- Ed Ruscha
- signed E. Ruscha and dated 1966
- pencil and graphite on paper
Peter Gill, San Antonio
Janie Beggs Gallery, Beverly Hills
Tom O'Gara, Los Angeles
Acquired from the above by the present owner
New York, Edward Tyler Nahem Fine Art, Ed Ruscha: Selected Works, 2005, illustrated in colour p. 18
Lisa Turvey, Edward Ruscha Catalogue Raisonné of the Works on Paper: Volume One: 1956-1976, Yale University Press, New Haven & London, 2014, no. D.1966.21, illustrated in colour p.172
By 1966 Ruscha had turned his back on the landscapes that had populated his early artistic output to focus almost exclusively on words. In this year he executed a small suite of twenty-five drawings inscribed in strong pencil script on softly modulated fields of graphite. Some words such as Cherish reinforced the intimate nature of the series, whilst others such as Heart Attack and Punk introduced a note of humour and incongruity.
Communication marks are a primary concern for Ruscha and he has explored them through numerous mediums and guises in his illustrious œuvre. With this series Ruscha began to investigate the aesthetics of generic words and phrases by creating fantastical trompe l’œil pictures that radically alter the traditional typeface and meaning of the depicted word. These early single word drawings are also a pure expression of Ruscha's concept that words can perform as an object, a title, an image and a plastic element all in one.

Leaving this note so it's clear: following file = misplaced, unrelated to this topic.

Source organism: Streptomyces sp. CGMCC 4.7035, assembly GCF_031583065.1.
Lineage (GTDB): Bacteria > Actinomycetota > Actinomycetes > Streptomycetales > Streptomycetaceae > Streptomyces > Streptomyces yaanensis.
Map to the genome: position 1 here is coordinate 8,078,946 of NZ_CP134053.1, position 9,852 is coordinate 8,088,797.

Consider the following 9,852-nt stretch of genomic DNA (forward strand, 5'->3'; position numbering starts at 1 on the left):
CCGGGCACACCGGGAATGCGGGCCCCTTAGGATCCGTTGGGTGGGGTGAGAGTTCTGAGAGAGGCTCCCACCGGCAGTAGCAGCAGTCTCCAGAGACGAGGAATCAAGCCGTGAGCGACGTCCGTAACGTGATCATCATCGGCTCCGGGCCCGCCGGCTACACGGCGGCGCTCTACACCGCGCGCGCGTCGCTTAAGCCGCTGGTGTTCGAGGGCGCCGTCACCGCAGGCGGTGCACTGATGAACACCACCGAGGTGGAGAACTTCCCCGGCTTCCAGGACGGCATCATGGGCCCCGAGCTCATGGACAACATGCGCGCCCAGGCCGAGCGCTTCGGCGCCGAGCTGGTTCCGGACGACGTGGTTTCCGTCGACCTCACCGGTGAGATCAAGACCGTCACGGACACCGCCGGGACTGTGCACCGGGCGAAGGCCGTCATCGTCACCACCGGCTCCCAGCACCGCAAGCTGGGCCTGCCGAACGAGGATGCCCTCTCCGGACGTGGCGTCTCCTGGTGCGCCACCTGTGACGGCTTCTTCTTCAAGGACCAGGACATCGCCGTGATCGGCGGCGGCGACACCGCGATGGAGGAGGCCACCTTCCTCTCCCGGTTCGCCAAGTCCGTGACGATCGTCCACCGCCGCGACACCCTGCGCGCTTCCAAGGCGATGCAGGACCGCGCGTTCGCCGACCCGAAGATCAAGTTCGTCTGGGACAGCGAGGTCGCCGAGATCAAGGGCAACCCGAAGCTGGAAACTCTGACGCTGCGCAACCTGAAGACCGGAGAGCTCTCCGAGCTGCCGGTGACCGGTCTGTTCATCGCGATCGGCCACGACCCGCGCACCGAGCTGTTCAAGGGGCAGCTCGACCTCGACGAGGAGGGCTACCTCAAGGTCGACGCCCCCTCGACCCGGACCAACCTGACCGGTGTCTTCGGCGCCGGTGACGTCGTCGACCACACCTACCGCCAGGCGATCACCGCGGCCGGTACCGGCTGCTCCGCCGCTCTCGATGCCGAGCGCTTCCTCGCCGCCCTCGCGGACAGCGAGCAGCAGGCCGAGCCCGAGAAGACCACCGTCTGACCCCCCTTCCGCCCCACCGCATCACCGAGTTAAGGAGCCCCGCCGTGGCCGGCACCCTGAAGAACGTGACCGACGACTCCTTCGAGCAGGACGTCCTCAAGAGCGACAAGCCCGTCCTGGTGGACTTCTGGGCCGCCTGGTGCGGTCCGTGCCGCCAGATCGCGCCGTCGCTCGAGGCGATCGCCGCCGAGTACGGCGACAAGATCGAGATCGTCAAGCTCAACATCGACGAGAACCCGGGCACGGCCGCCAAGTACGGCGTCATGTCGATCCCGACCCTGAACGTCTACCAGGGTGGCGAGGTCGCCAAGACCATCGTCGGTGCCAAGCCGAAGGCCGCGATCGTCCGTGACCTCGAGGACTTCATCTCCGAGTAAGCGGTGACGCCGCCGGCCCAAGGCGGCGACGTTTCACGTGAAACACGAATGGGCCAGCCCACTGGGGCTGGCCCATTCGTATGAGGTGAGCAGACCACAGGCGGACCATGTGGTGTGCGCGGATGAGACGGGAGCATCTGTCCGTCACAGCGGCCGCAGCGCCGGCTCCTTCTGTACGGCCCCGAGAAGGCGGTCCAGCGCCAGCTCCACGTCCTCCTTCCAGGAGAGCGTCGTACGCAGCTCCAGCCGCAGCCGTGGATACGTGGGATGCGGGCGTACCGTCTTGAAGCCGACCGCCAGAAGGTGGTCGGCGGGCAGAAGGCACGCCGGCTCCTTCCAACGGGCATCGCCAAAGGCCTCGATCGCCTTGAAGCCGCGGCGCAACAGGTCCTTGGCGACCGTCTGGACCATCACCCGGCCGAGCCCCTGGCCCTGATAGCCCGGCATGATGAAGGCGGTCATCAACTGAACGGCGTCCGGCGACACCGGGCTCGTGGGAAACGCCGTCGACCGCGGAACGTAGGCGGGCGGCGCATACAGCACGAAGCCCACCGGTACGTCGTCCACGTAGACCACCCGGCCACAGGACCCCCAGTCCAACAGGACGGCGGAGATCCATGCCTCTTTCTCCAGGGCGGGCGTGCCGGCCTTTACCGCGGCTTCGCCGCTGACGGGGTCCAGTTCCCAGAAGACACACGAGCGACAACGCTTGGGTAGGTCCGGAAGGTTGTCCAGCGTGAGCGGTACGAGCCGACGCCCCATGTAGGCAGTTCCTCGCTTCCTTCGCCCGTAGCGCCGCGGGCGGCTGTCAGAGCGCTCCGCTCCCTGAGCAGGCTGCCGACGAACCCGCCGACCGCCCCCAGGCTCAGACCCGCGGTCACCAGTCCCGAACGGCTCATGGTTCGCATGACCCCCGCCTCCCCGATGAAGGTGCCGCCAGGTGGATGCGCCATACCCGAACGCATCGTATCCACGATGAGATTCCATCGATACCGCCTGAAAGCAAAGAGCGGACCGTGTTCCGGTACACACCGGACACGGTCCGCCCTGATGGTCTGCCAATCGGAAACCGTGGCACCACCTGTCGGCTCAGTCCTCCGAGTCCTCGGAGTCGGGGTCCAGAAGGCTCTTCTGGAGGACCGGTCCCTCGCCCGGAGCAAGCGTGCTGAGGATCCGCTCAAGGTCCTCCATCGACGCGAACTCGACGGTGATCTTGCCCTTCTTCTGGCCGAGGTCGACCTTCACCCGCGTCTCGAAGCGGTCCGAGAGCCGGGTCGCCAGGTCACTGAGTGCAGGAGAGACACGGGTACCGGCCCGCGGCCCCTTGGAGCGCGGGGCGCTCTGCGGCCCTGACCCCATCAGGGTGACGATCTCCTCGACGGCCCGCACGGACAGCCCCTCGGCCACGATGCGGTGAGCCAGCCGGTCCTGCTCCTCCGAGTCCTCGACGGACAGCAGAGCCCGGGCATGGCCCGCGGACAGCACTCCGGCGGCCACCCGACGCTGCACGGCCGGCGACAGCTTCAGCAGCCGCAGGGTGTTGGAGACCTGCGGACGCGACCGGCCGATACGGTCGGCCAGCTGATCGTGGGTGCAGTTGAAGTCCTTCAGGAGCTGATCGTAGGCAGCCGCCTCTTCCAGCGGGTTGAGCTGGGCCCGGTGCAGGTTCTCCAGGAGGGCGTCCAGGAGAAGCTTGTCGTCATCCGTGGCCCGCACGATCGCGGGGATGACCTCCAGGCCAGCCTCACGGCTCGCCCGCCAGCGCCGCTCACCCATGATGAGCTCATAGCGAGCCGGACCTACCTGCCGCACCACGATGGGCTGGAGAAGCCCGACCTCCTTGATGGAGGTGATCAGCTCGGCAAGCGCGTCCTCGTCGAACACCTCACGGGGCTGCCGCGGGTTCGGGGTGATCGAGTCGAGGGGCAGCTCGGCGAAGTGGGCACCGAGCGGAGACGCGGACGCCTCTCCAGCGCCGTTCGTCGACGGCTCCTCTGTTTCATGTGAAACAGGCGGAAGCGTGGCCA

Although he is generally fascinated with the graphic appearance of written words rather than their implied meanings, it is tempting to read some autobiographical content into such an evocative word as Punk. As Lisa Turvey notes with the series to which Punk belongs: 'That these drawings feel personal is due not only to their small size, but also to their depiction of handwriting, that inimitable trace of a person, one through which he or she might be identified. They actualise a long-standing analogy in Western Art, articulated by Alberti, Leonardo, and Vasari, amongst others, between drawing and handwriting' (L. Turvey, ‘Whistling at the Symphony', in Edward Ruscha Catalogue Raisonné of the Works on Paper: Volume One: 1956-1976, New Haven & London, 2014, p. 22).